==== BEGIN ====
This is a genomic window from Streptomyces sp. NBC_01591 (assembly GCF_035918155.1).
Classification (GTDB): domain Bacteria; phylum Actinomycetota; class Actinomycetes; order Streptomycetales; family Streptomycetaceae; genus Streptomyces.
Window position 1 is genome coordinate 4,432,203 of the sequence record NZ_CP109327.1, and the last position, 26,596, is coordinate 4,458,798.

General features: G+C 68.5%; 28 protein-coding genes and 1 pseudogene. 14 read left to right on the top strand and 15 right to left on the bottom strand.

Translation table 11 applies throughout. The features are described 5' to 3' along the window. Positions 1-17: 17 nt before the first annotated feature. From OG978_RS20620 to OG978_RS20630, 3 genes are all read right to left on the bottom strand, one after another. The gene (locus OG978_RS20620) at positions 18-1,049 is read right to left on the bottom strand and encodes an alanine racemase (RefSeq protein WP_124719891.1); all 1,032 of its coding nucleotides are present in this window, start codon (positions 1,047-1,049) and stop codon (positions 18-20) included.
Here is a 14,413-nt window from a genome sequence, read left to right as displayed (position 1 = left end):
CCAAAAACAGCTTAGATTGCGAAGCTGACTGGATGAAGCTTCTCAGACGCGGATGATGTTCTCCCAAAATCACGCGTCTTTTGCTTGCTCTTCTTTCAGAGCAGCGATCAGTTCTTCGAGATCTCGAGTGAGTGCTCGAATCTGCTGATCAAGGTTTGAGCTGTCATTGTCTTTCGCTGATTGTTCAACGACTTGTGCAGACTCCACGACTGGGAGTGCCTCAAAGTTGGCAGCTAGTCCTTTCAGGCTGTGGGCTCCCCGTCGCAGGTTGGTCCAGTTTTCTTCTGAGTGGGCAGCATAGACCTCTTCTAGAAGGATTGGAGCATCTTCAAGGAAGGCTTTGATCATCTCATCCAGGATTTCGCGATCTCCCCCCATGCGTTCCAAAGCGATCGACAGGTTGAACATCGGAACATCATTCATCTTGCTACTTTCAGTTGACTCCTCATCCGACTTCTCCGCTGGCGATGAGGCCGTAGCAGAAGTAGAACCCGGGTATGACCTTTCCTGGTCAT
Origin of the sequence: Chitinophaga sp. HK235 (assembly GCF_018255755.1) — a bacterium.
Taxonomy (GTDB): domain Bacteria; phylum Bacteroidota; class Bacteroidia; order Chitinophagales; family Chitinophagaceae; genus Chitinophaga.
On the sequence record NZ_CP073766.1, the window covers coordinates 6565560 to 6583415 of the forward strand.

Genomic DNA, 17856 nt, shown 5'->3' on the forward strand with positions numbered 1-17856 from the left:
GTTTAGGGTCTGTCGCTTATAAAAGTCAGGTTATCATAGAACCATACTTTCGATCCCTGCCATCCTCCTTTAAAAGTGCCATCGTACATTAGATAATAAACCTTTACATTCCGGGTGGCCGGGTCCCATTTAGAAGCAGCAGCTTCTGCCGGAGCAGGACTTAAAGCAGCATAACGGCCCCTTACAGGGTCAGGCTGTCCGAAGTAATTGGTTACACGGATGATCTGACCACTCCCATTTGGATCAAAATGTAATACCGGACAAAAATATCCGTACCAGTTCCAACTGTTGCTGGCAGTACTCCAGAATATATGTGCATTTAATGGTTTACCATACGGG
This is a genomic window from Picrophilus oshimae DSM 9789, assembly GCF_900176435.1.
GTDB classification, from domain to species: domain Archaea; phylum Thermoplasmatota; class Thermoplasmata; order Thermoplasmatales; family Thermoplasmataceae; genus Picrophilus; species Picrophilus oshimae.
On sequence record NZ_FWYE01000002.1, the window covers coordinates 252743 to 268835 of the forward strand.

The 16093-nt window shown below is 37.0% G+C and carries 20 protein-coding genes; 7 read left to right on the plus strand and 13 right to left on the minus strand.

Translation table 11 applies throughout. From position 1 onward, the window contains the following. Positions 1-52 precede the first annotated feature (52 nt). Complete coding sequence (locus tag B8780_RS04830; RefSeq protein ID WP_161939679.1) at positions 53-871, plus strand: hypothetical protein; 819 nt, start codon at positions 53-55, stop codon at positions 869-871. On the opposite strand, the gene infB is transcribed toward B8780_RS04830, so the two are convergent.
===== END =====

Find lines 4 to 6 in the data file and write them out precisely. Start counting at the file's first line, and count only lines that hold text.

General features: G+C 68.5%; 28 protein-coding genes and 1 pseudogene. 14 read left to right on the top strand and 15 right to left on the bottom strand.

Translation table 11 applies throughout. The features are described 5' to 3' along the window. Positions 1-17: 17 nt before the first annotated feature. From OG978_RS20620 to OG978_RS20630, 3 genes are all read right to left on the bottom strand, one after another. The gene (locus OG978_RS20620) at positions 18-1,049 is read right to left on the bottom strand and encodes an alanine racemase (RefSeq protein WP_124719891.1); all 1,032 of its coding nucleotides are present in this window, start codon (positions 1,047-1,049) and stop codon (positions 18-20) included.
Here is a 14,413-nt window from a genome sequence, read left to right as displayed (position 1 = left end):